10 years on, border residents remember fears in Second Lebanon War

I feel another conflict is coming, says Peki’in resident • IDF intel head: No army has had more info on its enemies than we have on Hezbollah.

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June 16, 2016 01:22
2 minute read.
Israel Lebanon

A general view shows the Lebanese-Israeli border as seen from Kfar Kila village, southern Lebanon December 21, 2015. (photo credit: REUTERS)

 
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As Israel prepares to mark a decade since the Second Lebanon War, residents near the northern border spoke to The Jerusalem Post about the blitz of Hezbollah rockets and their fear of another such onslaught.

Jamal Kheir, the owner of a hotel in Peki’in, a mainly Druse village near the border with Lebanon, said his village was hit by 122 Hezbollah rockets. People were wounded, but nobody was killed, he said.

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He was forced to close his hotel and after the war the government compensated him for his losses. “Business stopped completely,” he said.

Kheir mentioned that Peki’in, with around 5,500 residents, has only one bomb shelter.

Asked about the feeling in the village during the 2006 war, he responded, “Fear” and blame at Hezbollah. He added that Druse men from the village fought in the war with the Israeli army.

And asked if he feared another war, he replied, “Yes, and I feel it is coming.”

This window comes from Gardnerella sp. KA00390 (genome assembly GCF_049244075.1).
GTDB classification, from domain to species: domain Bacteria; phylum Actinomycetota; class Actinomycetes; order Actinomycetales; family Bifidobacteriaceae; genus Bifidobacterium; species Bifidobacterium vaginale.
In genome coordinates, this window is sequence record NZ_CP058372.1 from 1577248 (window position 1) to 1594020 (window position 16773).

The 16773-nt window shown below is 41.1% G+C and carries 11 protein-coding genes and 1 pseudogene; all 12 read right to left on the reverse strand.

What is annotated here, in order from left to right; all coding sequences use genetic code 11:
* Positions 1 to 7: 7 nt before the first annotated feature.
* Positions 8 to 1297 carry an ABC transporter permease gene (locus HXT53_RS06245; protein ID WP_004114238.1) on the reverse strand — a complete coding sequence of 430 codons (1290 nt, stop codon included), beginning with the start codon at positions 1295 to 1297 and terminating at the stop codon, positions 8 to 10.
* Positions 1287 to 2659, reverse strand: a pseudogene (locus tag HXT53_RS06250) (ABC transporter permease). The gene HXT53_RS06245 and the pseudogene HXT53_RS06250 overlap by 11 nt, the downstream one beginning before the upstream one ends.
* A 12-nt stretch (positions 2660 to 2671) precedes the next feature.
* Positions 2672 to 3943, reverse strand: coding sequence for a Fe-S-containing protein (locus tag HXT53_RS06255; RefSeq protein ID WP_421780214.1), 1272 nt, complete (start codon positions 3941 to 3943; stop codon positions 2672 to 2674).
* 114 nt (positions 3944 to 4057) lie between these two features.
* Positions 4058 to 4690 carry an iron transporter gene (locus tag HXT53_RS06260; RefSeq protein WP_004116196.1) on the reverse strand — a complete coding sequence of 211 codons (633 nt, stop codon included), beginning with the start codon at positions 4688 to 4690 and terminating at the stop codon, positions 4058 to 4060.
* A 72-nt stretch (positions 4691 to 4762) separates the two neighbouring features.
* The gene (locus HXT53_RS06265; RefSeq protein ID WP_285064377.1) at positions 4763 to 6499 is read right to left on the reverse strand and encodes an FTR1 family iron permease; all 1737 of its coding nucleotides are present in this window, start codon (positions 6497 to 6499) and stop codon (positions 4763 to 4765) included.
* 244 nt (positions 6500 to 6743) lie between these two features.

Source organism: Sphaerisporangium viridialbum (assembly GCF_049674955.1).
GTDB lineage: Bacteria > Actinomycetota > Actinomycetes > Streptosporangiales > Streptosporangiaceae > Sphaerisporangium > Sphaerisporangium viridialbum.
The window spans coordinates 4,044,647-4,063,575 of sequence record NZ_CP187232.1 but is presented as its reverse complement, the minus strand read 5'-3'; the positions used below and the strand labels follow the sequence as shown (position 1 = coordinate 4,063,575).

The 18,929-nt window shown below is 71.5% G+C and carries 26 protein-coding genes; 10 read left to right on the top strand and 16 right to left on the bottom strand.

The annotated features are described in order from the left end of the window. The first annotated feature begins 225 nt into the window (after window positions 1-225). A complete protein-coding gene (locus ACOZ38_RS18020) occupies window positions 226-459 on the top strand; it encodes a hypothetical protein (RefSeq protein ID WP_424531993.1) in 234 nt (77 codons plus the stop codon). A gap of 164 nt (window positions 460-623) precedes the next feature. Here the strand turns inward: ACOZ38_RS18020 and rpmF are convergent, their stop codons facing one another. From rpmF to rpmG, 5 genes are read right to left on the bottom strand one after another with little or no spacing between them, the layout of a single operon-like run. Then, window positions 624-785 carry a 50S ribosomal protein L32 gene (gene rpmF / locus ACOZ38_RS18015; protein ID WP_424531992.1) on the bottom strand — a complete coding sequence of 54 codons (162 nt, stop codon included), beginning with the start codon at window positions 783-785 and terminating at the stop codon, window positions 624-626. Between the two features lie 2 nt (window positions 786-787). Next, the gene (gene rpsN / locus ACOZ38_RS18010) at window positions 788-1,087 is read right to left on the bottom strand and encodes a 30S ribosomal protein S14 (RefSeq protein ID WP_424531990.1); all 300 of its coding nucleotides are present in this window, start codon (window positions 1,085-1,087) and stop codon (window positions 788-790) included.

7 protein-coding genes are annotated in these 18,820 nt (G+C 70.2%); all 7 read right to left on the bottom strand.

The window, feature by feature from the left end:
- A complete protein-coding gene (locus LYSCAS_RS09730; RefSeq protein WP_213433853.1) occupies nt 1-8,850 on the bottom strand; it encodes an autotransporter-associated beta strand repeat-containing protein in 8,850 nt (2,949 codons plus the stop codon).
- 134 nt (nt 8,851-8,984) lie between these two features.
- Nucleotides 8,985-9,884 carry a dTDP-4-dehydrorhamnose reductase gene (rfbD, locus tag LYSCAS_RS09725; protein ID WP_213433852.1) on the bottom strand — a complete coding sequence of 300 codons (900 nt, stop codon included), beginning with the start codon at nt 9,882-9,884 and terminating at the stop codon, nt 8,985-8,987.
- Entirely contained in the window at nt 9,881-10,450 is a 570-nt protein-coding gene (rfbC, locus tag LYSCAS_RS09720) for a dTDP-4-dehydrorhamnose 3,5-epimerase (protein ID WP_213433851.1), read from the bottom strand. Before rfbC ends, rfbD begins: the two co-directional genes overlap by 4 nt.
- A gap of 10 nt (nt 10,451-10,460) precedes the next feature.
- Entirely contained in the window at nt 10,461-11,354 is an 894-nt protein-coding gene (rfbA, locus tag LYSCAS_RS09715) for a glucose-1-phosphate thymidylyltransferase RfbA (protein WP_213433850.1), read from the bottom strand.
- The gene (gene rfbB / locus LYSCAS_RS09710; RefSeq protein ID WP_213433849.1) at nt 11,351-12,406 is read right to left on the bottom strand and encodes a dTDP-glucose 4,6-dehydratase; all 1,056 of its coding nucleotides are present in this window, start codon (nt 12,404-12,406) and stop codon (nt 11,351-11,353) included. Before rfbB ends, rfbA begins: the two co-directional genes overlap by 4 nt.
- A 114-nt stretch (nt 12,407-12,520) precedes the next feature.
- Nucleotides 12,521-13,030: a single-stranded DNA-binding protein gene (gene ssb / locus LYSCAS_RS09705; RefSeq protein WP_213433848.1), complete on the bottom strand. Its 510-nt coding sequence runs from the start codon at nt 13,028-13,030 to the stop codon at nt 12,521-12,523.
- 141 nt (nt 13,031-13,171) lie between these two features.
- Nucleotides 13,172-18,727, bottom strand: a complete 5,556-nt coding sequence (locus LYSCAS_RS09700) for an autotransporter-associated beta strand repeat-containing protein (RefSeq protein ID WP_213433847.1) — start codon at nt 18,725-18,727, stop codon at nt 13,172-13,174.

Edwar Makhoul, a Christian Arab also from Peki’in, said a rocket hit near his home.



The danger led him to flee to his grandparent’s home in Kafr Yasif, a bit farther away from the border, northeast of Acre.

Rockets still hit Kafr Yasif, but much fewer than struck Peki’in, he recalled, adding that businesses were still operating there.

Asked about the feeling of residents, he said that they were “upset because they [Hezbollah] were targeting civilians and not the army.”

In a speech that touched on Hezbollah at the Herzliya Conference on Wednesday, Maj.-Gen. Herzi Halevi, Chief of the IDF’s Military Intelligence Directorate, mentioned that the Shi’ite group is suffering many casualties in the war in Syria, “but also experiences significant achievements, and in this process they learn a lot and gain access to new means of combat.

“We have no offensive intentions in Lebanon. We do not want a war, but we’re ready for one more than ever.

No army has had more intelligence on its enemies than we do about Hezbollah today,” he said.

“Iran is sending weaponry to Hezbollah – some of it gets to Syria, but some of it stays in Lebanon. Syrian industries have resumed the production of weaponry for Hezbollah, and neither the world nor Israel should accept it – it could escalate the next conflict.”

Halevi went on to comment that if Hezbollah chief Hassan Nasrallah knew about Israel’s capabilities, he would not risk another war.

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